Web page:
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December 1940


Arch Derm Syphilol. 1940;42(6):1092-1104. doi:10.1001/archderm.1940.01490180101008

The morphologic changes in the scalp which characterize cutis verticis gyrata were first described by Robert1 in 1848 and by McDowell2 and Cowan3 in 1893 in microcephalic idiots. It was not until 1906 that Jadassohn4 called to the attention of dermatologists the condition which in the following year was given its present name of cutis verticis gyrata by Unna.5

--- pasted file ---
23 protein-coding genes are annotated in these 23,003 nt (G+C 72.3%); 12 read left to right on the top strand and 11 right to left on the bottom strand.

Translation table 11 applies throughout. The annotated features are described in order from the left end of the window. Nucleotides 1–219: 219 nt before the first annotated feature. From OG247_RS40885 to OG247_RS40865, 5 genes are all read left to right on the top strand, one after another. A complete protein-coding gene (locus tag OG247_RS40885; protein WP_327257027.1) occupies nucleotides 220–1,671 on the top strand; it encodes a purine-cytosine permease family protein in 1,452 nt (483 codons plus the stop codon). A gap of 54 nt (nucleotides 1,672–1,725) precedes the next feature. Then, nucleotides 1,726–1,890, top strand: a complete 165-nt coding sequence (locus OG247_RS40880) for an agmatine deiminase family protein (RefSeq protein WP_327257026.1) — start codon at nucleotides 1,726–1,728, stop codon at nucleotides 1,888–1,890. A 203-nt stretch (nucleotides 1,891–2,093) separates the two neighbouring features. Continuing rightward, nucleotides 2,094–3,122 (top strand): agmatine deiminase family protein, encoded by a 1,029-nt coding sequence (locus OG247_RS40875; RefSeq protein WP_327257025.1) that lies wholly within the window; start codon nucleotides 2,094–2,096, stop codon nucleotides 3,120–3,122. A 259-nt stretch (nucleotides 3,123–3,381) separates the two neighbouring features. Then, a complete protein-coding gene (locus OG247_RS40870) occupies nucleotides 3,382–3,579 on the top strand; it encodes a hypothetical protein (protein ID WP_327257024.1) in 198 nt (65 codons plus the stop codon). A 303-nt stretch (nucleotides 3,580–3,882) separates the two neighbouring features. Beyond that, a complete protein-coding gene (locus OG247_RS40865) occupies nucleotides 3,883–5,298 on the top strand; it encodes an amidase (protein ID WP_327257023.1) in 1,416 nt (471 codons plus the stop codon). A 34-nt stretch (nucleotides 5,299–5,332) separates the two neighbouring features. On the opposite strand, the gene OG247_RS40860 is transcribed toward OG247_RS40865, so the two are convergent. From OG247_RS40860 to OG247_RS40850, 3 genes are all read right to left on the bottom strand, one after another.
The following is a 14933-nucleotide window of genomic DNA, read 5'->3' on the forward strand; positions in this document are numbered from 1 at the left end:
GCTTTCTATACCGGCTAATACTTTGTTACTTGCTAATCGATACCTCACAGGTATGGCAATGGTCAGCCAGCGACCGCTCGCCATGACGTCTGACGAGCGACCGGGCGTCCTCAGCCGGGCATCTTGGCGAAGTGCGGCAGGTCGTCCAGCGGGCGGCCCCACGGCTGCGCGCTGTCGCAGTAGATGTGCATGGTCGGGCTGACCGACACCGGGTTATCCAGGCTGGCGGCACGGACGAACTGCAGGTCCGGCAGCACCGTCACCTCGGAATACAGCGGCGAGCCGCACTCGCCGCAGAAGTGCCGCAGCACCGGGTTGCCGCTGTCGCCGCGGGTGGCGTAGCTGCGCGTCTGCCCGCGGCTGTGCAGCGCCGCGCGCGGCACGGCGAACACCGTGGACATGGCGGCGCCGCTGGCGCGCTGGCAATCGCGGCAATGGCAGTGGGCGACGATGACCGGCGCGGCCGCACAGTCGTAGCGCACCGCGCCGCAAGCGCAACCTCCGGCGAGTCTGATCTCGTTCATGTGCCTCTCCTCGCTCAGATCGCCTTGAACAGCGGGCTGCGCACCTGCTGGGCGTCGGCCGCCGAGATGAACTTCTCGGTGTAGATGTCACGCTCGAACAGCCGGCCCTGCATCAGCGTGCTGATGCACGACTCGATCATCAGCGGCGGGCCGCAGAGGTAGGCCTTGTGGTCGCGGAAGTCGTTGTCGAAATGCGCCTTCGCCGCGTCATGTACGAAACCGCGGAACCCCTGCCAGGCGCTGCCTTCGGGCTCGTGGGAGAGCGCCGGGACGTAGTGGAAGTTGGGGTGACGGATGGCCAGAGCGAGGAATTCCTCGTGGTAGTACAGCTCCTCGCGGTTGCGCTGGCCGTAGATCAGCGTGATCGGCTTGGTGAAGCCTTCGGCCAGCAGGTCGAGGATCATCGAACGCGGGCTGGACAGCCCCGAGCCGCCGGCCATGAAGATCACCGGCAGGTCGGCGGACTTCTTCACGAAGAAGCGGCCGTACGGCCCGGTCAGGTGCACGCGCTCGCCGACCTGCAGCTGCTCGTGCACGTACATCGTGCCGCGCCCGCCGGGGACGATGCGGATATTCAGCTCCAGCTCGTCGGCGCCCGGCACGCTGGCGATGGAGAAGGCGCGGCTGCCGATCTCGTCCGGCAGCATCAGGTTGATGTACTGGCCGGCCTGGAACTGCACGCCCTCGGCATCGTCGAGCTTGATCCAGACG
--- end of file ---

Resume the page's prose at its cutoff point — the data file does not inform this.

During the ensuing twenty-five years Stratton6 found that 158 cases of this condition had been reported by European physicians. Many of the earlier observers, basing their opinions on clinical and histologic studies in single cases, concluded that the condition was due to postinflammatory changes, nevoid infiltrates and tumors, depending on the type of change met within their personal experiences. This confusion led Fischer7 to attempt to classify the condition according to its causes, and his classification has generally been accepted as a workable one